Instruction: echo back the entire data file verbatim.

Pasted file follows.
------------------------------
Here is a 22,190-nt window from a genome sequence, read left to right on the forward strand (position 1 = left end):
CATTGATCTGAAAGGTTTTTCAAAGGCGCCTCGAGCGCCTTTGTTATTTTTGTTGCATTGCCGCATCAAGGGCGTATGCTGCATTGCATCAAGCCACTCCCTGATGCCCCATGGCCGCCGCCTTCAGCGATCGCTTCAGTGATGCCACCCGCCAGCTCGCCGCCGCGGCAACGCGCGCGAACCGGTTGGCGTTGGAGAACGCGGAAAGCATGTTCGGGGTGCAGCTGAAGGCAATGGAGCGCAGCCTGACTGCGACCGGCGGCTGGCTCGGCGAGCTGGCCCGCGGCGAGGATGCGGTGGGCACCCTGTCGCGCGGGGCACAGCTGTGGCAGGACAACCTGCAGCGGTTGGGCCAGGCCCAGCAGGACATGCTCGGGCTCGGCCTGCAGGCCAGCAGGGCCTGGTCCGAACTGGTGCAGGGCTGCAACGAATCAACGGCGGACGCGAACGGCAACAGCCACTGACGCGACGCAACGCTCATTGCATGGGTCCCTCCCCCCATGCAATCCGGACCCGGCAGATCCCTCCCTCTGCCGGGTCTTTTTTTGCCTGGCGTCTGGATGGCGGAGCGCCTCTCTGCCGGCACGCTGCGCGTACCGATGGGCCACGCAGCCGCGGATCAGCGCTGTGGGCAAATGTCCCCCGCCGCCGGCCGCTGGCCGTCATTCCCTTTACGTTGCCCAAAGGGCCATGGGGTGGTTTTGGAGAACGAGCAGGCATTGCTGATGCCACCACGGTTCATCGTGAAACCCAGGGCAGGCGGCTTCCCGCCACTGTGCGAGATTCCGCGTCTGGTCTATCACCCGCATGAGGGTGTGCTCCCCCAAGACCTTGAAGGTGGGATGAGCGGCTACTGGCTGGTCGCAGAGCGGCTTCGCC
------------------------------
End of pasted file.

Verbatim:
Here is a 22,190-nt window from a genome sequence, read left to right on the forward strand (position 1 = left end):
CATTGATCTGAAAGGTTTTTCAAAGGCGCCTCGAGCGCCTTTGTTATTTTTGTTGCATTGCCGCATCAAGGGCGTATGCTGCATTGCATCAAGCCACTCCCTGATGCCCCATGGCCGCCGCCTTCAGCGATCGCTTCAGTGATGCCACCCGCCAGCTCGCCGCCGCGGCAACGCGCGCGAACCGGTTGGCGTTGGAGAACGCGGAAAGCATGTTCGGGGTGCAGCTGAAGGCAATGGAGCGCAGCCTGACTGCGACCGGCGGCTGGCTCGGCGAGCTGGCCCGCGGCGAGGATGCGGTGGGCACCCTGTCGCGCGGGGCACAGCTGTGGCAGGACAACCTGCAGCGGTTGGGCCAGGCCCAGCAGGACATGCTCGGGCTCGGCCTGCAGGCCAGCAGGGCCTGGTCCGAACTGGTGCAGGGCTGCAACGAATCAACGGCGGACGCGAACGGCAACAGCCACTGACGCGACGCAACGCTCATTGCATGGGTCCCTCCCCCCATGCAATCCGGACCCGGCAGATCCCTCCCTCTGCCGGGTCTTTTTTTGCCTGGCGTCTGGATGGCGGAGCGCCTCTCTGCCGGCACGCTGCGCGTACCGATGGGCCACGCAGCCGCGGATCAGCGCTGTGGGCAAATGTCCCCCGCCGCCGGCCGCTGGCCGTCATTCCCTTTACGTTGCCCAAAGGGCCATGGGGTGGTTTTGGAGAACGAGCAGGCATTGCTGATGCCACCACGGTTCATCGTGAAACCCAGGGCAGGCGGCTTCCCGCCACTGTGCGAGATTCCGCGTCTGGTCTATCACCCGCATGAGGGTGTGCTCCCCCAAGACCTTGAAGGTGGGATGAGCGGCTACTGGCTGGTCGCAGAGCGGCTTCGCC